It was only a matter of time before Jonathan Saunders’ colour-loving sensibility made its way to homeware. Expanding on his furniture offering launched in 2019, and in the year that saw many a fashion insider pivot to interiors (think: Henry Holland’s ceramics and Laura Jackson’s Glassette), it seemed only fitting that Saunders would explore this avenue, too. Having long collected and curated home accessories for his own spaces, last year saw him transfer his energies into conjuring up a range that perfectly encapsulated his contemporary, colour-blocked signature. The resulting range is a visual feast for anyone who values joyful brightness. Available exclusively from @matchesfashion, expect vibrant hand-knitted blankets, brilliantly playful fringed cushions and colour-splash merino throws. To top it all off, you’ll find a selection of S-shaped and crinkled candles that will update your mantelpiece with an intriguing detail, as well as a capsule collection of bright, cosy knits with a similarly tactile twist. Our wish list is already underway… HB
Object of Desire
Bethany Williams’ colour saturated aesthetic is a match made in heaven for the statement silk scarf – so it’s no wonder the designer’s latest project focuses on exactly that. As we’ve come to expect from Williams, the designs are far from ordinary. Made from peace silk, created through non-violent silk breeding and harvesting, they’re designed in partnership with artist @melissakittyj and @magpieprojectuk – a charity that helps families living in temporary accommodation. Together, the collaborators conjured up the magical narratives that play out on the scarf designs. From characterful monkeys to painterly florals, each is riotous with primary colours and intriguing enough to make you want to unfurl and take in the full picture. Available in eight styles, with two sizes to choose from, they’re true fashion collectables. HB
Trench coat weather will be here before you know it and new avenues for test-driving standout fashion staples will never not be exciting, so we’re all over Burberry’s recent foray into rental and resale. Launched at the end of 2021 in partnership with My Wardrobe HQ, the brand’s latest offering is a satisfying blend of luxury fashion and virtuous credentials. With 40% of each transaction donated to Smart Works, the charity that provides clothing and coaching to help women into employment, customers will play a part in providing the charity’s much-needed service. The other pro? The curated edit is full of covetable pieces. From iconic tan trench coats to accessories adorned with Burberry’s signature house check, each is an enduring classic. And you’ve been waiting for the opportunity to give a Burberry staple a trial-run, now’s the perfect time. Rent a piece for a 4, 7, 10 or 14 day period and, if you fall in love, take advantage of the opportunity to purchase outright. ‘‘Rental is going from strength to strength, but charities have been hit so hard through COVID as most of our usual channels for fund-raising were closed,” says Jane Shepherdson, chair of My Wardrobe HQ and trustee/patron of Smart Works. “Being part of both MWHQ and Smart Works makes this a very proud moment.” Ready to refresh your winter fashion rota? Look no further. HB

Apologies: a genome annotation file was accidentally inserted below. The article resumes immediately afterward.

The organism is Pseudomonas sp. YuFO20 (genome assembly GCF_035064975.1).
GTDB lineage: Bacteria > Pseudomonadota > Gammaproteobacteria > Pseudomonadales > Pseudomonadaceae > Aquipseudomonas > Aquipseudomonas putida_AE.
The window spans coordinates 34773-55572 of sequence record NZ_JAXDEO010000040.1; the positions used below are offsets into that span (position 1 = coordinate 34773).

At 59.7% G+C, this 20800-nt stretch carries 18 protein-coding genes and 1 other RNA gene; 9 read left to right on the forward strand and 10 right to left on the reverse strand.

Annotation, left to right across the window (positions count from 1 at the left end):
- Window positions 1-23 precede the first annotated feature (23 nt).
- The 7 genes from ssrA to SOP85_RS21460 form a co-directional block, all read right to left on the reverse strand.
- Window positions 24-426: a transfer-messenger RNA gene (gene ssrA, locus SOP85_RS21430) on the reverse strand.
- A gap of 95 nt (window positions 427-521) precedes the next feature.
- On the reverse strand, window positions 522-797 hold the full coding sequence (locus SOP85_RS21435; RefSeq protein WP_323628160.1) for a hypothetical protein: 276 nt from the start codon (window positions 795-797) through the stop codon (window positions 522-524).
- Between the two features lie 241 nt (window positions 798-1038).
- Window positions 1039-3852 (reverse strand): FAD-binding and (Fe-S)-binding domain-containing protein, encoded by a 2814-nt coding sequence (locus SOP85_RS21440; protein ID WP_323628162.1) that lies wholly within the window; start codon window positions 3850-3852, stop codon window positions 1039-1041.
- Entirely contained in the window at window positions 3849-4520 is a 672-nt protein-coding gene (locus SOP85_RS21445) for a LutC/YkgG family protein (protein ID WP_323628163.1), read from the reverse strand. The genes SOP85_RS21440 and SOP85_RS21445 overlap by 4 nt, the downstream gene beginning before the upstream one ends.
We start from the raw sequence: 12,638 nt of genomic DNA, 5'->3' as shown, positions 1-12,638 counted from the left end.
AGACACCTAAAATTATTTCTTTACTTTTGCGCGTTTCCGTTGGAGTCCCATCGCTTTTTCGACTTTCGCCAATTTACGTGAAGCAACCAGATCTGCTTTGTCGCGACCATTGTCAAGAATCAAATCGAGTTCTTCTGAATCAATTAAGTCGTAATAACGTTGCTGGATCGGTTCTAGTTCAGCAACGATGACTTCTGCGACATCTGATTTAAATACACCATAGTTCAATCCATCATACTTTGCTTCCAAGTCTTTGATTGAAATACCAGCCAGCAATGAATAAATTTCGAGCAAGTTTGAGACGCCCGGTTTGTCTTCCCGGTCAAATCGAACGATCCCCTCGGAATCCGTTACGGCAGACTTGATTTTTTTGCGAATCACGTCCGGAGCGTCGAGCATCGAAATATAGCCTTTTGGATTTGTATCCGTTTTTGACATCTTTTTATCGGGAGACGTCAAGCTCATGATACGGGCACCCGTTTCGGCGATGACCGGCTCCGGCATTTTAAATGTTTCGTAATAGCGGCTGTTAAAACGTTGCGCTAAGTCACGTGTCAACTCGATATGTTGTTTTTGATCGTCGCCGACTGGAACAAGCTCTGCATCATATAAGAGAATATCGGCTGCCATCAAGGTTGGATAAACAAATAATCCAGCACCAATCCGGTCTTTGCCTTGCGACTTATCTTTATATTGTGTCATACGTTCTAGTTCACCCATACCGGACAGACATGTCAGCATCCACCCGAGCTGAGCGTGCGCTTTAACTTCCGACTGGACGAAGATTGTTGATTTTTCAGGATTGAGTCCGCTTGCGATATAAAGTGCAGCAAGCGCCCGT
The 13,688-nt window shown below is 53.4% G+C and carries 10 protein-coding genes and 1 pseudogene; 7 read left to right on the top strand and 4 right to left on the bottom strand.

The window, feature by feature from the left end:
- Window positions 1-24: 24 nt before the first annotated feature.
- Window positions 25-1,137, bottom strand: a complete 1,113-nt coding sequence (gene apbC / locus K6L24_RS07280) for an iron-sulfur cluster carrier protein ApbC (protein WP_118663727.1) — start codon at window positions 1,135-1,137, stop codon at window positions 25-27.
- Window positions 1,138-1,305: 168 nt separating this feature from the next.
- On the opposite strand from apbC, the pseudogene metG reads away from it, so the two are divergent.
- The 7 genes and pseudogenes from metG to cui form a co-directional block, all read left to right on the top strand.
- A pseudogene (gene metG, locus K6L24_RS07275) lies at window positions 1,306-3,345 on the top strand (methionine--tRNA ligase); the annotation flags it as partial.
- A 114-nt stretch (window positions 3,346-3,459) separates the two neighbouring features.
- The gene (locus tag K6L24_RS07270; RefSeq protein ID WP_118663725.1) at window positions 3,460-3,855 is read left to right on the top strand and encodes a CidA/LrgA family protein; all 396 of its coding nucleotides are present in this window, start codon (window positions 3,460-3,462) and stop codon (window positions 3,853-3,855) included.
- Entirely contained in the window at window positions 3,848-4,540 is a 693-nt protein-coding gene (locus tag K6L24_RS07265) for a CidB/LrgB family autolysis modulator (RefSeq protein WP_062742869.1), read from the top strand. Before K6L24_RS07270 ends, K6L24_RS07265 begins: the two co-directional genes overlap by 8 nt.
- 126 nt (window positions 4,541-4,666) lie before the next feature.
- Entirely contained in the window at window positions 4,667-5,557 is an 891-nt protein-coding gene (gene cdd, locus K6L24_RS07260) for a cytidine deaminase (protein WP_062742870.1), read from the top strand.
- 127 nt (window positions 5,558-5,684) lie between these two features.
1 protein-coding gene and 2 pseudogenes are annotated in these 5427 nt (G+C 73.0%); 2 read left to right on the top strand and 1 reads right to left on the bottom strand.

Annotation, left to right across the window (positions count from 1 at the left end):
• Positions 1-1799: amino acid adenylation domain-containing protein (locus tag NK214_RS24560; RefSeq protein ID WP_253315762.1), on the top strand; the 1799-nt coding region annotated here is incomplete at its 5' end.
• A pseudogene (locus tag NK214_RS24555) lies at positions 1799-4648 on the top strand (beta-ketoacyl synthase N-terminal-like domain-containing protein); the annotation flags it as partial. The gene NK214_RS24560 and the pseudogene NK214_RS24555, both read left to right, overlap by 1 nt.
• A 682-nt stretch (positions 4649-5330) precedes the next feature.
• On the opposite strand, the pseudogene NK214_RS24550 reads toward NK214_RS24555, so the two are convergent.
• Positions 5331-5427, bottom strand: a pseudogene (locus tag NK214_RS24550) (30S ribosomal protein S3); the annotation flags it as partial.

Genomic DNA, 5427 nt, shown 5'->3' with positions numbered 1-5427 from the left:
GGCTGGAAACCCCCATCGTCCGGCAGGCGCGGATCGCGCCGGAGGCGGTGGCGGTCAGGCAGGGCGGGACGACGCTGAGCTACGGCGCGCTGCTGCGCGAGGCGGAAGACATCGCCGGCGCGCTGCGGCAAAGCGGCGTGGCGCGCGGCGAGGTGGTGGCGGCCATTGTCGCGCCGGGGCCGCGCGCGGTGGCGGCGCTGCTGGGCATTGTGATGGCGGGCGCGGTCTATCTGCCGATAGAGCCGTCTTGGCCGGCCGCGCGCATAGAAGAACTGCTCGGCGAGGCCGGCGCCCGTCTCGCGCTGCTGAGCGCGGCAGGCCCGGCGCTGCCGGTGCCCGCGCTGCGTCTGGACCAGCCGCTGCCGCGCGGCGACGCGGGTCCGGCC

The Art of Fashion
We’re swooning over the sublime craftsmanship and exquisite detailing of this magnificent look from Marine Serre’s SS22 ‘Fichu pour Fichu’ collection. A brilliant illustration of how, when sustainability – 90% of the collection is either regenerated or recycled – and extraordinary creativity collide the results are next level magical. Artwork by @siduations
This might not be the best time to launch a hotel in Africa – although Mozambique has escaped the dreaded Red List – but this month sees the eagerly-awaited opening of Kisawa, a Robinson Crusoe fantasy of a resort, set on Benguerra island, 14 kms off the coast of Mozambique. Kisawa’s 22 bungalows are ranged along 5kms of the finest white sand, with elements created using sand and seaweed mortar in 3D sand technology, instead of more environmentally damaging construction methods. The workforce was made up of 80% islanders, 50% of them women, with local artisans contributing much of the handiwork, from textiles to thatching to furniture making, in keeping with Kisawa’s ethos of combining innovation and tradition….
Be In The Now
We’re rounding off our first issue of the year with these inspiring words by iconic writer Chimamanda Ngozi Adichie. Here’s to making progress✨